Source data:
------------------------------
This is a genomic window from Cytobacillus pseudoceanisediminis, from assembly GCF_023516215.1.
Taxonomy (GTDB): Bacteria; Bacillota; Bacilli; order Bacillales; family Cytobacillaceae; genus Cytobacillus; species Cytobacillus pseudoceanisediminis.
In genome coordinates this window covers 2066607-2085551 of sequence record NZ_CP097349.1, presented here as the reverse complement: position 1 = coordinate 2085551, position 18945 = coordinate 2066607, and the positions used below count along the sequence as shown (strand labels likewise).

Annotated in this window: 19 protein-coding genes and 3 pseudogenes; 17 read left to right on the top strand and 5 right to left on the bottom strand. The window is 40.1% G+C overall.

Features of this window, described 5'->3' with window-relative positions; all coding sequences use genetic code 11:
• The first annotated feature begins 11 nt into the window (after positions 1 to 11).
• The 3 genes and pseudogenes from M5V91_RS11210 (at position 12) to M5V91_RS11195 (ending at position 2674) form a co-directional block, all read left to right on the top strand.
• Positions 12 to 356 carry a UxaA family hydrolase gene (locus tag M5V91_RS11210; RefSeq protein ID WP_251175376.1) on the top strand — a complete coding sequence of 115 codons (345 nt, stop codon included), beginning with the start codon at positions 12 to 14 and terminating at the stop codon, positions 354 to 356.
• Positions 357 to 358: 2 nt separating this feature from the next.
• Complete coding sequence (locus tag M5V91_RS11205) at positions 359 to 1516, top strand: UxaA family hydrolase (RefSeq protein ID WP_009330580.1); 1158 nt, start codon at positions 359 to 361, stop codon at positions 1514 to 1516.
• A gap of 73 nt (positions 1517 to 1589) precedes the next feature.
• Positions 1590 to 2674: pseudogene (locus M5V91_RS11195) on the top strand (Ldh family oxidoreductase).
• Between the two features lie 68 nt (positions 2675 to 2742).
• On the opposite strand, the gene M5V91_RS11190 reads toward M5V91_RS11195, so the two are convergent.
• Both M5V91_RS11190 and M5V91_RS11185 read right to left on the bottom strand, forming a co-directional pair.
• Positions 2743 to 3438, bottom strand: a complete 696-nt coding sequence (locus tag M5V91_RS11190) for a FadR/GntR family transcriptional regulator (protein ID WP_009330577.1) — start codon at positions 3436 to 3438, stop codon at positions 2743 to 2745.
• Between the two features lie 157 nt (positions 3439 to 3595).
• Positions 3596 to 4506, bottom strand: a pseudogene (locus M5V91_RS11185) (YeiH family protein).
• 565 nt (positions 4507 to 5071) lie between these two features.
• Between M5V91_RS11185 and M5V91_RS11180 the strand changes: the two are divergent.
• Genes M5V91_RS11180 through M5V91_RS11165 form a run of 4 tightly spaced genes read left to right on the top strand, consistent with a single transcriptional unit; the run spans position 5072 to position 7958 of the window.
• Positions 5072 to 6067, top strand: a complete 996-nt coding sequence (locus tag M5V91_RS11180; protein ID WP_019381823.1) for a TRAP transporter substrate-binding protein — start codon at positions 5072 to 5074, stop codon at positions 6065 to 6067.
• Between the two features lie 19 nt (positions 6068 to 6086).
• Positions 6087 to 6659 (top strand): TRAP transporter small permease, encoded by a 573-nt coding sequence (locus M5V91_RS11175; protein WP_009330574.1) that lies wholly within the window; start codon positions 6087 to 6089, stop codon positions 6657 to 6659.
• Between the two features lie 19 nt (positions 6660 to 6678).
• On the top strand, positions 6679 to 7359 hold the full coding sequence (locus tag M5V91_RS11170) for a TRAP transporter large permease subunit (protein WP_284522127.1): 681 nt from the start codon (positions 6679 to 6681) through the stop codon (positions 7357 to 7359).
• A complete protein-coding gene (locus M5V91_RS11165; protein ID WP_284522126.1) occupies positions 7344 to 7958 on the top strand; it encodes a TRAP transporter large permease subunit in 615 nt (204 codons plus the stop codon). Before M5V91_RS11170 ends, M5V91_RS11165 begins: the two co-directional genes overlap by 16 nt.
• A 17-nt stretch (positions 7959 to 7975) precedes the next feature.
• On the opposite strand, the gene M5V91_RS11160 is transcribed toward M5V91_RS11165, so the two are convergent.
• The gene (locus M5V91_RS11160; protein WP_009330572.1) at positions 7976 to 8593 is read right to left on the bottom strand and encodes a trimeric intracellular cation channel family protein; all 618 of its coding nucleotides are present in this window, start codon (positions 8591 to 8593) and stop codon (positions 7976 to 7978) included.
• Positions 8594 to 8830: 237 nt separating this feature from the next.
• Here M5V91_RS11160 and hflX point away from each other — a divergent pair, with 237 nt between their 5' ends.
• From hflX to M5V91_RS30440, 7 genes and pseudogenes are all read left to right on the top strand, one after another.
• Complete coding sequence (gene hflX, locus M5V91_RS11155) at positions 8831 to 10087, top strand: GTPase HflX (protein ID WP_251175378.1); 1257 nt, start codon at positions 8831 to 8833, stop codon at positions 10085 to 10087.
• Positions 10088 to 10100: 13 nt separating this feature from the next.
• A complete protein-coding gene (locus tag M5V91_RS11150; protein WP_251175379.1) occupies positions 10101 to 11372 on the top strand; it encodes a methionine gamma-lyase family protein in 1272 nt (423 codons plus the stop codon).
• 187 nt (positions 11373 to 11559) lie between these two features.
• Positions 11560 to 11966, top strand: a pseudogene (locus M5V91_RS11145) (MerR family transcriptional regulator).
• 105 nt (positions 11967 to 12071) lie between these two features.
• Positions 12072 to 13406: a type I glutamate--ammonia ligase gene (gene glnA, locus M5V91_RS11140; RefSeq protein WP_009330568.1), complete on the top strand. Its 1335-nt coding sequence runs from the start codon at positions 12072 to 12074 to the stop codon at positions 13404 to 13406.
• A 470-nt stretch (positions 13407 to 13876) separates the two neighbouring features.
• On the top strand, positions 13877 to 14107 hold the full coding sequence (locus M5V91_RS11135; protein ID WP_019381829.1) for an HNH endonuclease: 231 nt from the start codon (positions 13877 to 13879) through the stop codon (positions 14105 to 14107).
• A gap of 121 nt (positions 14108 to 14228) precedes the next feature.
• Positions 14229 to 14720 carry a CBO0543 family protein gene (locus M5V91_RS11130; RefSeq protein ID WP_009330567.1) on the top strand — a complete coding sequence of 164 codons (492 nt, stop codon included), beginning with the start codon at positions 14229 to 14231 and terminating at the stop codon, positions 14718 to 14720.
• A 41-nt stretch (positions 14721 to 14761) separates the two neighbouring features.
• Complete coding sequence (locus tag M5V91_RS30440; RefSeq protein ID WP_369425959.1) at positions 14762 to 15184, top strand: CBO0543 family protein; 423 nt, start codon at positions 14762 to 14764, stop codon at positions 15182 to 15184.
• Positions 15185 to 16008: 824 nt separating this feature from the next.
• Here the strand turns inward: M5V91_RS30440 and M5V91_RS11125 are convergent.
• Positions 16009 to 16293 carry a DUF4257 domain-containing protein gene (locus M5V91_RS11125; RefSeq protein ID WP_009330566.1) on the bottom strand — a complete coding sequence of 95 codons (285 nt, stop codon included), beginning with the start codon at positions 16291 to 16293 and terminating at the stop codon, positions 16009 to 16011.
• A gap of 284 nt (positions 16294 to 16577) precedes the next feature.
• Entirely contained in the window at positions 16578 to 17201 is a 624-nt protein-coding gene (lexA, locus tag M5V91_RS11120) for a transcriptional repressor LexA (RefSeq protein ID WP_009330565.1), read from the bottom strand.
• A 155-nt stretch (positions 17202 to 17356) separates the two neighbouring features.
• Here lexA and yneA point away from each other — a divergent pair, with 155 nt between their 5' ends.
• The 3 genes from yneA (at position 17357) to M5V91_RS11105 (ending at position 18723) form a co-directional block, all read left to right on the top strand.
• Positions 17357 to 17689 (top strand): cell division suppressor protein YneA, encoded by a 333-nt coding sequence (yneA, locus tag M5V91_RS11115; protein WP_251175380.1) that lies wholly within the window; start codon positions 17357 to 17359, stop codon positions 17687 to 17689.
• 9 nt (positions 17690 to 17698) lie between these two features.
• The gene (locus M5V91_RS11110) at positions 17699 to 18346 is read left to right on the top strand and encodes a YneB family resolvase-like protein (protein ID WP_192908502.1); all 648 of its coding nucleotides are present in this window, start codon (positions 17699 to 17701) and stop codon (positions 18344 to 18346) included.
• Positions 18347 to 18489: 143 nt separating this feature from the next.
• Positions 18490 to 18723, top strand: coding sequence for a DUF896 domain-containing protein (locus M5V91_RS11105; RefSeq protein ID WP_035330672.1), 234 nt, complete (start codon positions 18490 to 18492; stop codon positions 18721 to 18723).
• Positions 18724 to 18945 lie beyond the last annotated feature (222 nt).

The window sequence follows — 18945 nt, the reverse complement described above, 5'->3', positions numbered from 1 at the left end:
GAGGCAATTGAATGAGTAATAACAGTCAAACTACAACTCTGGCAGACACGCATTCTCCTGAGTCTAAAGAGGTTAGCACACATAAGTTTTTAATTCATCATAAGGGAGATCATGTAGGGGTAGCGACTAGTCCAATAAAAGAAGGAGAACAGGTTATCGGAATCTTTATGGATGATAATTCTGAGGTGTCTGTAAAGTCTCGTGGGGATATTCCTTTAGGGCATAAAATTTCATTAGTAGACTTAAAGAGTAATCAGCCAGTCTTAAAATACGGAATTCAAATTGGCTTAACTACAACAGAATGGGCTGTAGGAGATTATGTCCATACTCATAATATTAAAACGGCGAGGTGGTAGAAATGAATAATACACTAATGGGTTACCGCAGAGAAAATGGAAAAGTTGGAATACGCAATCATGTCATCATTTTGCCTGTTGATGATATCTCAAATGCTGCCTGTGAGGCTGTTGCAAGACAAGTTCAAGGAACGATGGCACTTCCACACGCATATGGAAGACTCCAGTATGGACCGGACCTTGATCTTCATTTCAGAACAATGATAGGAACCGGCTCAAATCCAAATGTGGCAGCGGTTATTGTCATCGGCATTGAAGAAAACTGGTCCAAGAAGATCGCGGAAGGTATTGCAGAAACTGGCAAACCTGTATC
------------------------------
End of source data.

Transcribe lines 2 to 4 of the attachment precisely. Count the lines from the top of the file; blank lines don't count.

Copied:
Taxonomy (GTDB): Bacteria; Bacillota; Bacilli; order Bacillales; family Cytobacillaceae; genus Cytobacillus; species Cytobacillus pseudoceanisediminis.
In genome coordinates this window covers 2066607-2085551 of sequence record NZ_CP097349.1, presented here as the reverse complement: position 1 = coordinate 2085551, position 18945 = coordinate 2066607, and the positions used below count along the sequence as shown (strand labels likewise).

Annotated in this window: 19 protein-coding genes and 3 pseudogenes; 17 read left to right on the top strand and 5 right to left on the bottom strand. The window is 40.1% G+C overall.